Rates of administration of intravenous sodium fluorescein during cystoscopy have increased since indigotindisulfonate sodium was removed from the market in 2014. Although sodium fluorescein has been extensively evaluated and found to be safe, side effects including anaphylaxis have been observed, with an incidence between 0.05% and 1.0%.
We present a case of anaphylactic shock after administration of intravenous sodium fluorescein for the assessment of ureteral efflux in a patient with a history of frequent severe allergic reactions undergoing urethral lysis and cystoscopy for urinary retention. Cardiopulmonary structure and function were evaluated and found to be normal. An elevated serum tryptase level was identified, indicating an anaphylactoid reaction. Timely recognition of symptoms associated with a severe allergic reaction in the setting of hemodynamic instability with prompt supportive and pharmacologic therapy was vital in the patient's recovery.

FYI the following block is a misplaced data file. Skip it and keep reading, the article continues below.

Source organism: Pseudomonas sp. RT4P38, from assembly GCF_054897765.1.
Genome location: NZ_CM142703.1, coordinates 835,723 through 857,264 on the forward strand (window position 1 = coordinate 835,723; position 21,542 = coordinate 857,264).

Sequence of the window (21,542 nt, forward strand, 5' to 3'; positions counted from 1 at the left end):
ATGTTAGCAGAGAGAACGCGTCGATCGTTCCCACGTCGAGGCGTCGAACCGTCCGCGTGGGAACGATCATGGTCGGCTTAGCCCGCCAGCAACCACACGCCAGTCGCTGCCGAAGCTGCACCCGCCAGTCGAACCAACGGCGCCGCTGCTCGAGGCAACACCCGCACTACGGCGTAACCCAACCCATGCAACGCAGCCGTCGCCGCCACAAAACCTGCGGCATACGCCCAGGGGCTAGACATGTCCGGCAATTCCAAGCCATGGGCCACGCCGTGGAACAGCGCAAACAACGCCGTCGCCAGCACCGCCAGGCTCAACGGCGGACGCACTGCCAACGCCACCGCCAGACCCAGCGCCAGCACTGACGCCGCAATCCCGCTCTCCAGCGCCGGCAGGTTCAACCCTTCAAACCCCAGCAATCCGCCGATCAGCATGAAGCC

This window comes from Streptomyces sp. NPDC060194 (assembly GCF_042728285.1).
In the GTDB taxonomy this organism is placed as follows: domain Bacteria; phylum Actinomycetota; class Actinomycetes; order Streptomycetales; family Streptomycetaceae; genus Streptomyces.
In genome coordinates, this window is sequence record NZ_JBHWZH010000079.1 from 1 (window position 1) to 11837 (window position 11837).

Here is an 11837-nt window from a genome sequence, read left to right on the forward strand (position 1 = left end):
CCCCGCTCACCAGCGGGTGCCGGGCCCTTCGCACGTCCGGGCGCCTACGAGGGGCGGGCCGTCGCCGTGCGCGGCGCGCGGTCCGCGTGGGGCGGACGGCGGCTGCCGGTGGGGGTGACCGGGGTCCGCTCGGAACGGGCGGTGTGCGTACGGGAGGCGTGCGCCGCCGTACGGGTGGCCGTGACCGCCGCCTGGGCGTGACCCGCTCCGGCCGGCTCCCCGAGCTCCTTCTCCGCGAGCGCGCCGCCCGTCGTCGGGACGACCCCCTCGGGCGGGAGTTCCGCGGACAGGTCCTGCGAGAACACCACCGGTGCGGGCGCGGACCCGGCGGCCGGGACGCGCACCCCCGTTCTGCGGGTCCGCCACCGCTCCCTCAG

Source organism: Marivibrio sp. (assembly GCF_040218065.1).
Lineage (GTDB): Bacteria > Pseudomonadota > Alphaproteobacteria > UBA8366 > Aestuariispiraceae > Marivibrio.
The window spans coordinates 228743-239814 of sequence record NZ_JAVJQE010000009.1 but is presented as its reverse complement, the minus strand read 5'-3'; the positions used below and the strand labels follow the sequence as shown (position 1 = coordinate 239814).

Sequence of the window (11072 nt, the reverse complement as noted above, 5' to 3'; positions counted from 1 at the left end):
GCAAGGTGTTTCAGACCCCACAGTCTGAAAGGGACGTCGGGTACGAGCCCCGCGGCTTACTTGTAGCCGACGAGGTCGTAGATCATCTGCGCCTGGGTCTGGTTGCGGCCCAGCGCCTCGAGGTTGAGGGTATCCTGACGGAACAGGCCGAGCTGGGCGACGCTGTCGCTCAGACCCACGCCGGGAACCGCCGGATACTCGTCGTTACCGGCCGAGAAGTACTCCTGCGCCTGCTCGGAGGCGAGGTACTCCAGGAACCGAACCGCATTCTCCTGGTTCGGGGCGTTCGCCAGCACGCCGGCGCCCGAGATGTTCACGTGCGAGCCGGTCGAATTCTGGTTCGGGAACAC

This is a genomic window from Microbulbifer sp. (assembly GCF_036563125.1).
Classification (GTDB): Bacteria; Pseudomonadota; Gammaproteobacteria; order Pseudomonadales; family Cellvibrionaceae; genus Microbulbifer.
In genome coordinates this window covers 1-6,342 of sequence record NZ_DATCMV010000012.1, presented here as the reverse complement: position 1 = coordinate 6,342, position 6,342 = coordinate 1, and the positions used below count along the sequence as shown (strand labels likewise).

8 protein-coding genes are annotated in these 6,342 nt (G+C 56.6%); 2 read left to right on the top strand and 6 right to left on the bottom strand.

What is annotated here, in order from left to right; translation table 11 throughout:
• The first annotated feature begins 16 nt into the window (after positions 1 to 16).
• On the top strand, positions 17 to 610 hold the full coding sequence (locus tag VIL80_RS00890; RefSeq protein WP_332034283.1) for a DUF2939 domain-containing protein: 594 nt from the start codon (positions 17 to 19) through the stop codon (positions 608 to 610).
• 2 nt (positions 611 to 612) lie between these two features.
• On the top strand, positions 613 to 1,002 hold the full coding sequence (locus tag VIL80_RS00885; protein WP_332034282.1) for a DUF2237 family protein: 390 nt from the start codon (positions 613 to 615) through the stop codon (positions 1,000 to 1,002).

Health care providers must be aware of this potential complication, especially in patients with a history of severe allergic reactions.
Anaphylactic shock can occur after sodium fluorescein administration for intraoperative cystoscopy.
University of Rochester School of Medicine and Dentistry, Rochester, New York.
Corresponding author: Toy Lee, MD, University of Rochester School of Medicine and Dentistry, 601 Elmwood, PO Box 668, Rochester, NY 14642; email: firstname.lastname@example.org.
Financial Disclosure The authors did not report any potential conflicts of interest.
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